Undeterred, he set about building his own.
At the time, it was recognised internally that Intel's IT function was "immature", concedes Curley, and he'd been charged with developing a transformation plan.
Initially, he talked to academics at the Innovation Value Institute at the National University of Ireland, with the aim of building a mechanism to benchmark just Intel's IT operations.
However, it soon became apparent that it might be possible to build a framework that every IT chief could use, he says.
"We all face more or less the same challenges: take cost out of the business; demonstrate how IT delivers value; sort out energy use," says Curley.
But it was clear that he would have to get other companies involved to gain the interest of CIOs, "otherwise it would be perceived as a vendor-led idea", he says.
Over the past two years more than 120 companies have engaged with the project, including BP, Chevron and AXA.
The result is the IT Capability Maturity Framework (ITCMF), which provides a mechanism for IT leaders to test 36 critical IT processes, ranging from infrastructure management and risk management to enterprise architecture and leadership.
The idea is to provide an umbrella framework, capable of working alongside existing ones such as CMMI and ITIL, says Laurent Attard, chief information officer at IT services group Logica.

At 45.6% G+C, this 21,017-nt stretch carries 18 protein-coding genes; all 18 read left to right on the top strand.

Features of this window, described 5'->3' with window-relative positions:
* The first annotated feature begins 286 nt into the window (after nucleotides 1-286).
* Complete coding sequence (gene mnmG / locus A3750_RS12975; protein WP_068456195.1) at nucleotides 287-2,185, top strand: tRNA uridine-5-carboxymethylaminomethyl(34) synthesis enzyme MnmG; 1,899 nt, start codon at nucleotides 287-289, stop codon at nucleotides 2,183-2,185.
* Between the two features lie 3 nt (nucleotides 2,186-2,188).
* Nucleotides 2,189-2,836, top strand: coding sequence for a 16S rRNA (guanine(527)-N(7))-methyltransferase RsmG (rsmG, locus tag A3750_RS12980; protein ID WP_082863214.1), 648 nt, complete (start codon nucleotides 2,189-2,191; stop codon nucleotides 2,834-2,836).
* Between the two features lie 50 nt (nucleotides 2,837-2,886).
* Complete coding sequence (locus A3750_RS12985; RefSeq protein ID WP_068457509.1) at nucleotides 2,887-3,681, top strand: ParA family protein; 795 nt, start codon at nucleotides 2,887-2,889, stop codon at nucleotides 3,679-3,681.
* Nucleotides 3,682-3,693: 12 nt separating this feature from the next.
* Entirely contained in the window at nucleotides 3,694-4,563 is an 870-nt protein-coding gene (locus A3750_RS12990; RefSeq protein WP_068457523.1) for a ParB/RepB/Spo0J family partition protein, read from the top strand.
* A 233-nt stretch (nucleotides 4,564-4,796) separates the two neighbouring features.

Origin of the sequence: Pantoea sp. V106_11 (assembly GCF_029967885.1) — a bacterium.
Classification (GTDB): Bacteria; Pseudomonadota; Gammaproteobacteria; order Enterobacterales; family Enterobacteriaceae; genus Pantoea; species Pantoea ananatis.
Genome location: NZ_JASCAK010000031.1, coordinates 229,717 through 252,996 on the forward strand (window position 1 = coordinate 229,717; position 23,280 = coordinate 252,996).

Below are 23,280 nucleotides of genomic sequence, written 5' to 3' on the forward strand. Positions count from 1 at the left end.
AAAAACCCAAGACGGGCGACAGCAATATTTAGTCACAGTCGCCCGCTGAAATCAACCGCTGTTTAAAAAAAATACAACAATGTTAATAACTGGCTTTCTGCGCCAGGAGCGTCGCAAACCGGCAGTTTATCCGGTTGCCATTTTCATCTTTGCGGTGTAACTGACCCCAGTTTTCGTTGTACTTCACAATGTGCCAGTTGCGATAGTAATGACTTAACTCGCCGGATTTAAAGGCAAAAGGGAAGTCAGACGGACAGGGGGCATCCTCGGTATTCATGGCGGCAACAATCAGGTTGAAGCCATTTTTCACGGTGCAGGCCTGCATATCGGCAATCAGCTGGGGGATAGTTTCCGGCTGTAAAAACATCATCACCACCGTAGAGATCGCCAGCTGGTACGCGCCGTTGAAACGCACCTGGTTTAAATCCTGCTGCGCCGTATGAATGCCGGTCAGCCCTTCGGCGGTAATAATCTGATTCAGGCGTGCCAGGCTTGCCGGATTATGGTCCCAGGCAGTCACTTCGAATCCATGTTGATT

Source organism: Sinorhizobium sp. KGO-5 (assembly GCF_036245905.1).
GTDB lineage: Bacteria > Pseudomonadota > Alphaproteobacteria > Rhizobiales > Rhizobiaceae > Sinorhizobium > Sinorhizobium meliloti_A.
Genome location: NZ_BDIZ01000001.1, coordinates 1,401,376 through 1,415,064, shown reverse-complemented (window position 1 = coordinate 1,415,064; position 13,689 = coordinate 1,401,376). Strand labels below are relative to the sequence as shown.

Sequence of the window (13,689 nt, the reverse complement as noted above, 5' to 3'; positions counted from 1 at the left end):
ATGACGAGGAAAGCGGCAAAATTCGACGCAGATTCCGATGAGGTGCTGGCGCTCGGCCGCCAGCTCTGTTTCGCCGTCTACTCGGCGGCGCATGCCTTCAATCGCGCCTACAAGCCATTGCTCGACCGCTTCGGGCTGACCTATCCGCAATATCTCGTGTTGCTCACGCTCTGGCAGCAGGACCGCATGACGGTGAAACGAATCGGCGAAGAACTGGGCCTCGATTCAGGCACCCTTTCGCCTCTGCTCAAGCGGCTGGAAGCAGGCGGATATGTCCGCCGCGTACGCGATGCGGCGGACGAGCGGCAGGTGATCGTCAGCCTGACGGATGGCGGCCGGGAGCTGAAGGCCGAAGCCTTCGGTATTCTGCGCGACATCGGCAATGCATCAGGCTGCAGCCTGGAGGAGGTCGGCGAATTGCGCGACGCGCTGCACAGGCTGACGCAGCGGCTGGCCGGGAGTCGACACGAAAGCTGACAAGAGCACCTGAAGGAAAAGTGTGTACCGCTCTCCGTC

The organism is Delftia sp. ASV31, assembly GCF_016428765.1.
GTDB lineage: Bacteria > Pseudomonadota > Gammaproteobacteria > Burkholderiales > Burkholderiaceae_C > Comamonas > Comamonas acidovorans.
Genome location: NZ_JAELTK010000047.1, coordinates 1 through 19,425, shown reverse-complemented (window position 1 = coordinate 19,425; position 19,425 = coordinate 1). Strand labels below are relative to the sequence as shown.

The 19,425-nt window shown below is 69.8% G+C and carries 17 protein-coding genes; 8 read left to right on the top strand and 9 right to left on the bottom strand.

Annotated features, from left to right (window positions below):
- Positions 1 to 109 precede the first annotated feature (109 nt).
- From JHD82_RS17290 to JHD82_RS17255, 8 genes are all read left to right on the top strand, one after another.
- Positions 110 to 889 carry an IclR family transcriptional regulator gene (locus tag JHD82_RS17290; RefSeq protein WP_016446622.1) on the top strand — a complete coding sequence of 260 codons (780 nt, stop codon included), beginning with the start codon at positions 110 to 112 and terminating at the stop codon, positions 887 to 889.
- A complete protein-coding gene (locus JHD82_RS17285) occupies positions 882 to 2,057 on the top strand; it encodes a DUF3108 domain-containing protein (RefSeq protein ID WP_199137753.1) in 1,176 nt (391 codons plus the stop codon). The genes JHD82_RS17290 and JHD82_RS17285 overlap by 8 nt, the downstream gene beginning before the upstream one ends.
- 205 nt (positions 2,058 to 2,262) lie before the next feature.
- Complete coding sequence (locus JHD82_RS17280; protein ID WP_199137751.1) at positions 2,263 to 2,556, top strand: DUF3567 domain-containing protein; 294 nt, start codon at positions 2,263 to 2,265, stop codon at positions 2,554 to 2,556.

One of the strengths of the ITCMF is that in addition to providing a useful benchmark, with firms getting a rating of between one and five for any process they wish to consider, it provides a roadmap for how to improve, says Ralf Dreischmeier, managing director of Boston Consulting Group.
It can also provide the IT function with greater credibility within the business, argues Intel's Curley, because it makes the task of identifying the business value of IT investment far more transparent.
Initial results look positive. At AXA Technology Services, which provides infrastructure services to many of the business units within insurance giant AXA, the ITCMF has been used to improve its server configuration process, reducing server set-up time by 96 per cent.
The framework was first unveiled in Silicon Valley this February. Ultimately, the plan is to create an accreditation process, which would not only able IT leaders to prove their own effectiveness, but could be used to assess the suitability of third-party service providers, says Curley.
Framework promises blueprint for IT success
By Gareth Morgan on Jun 8, 2009 7:46AM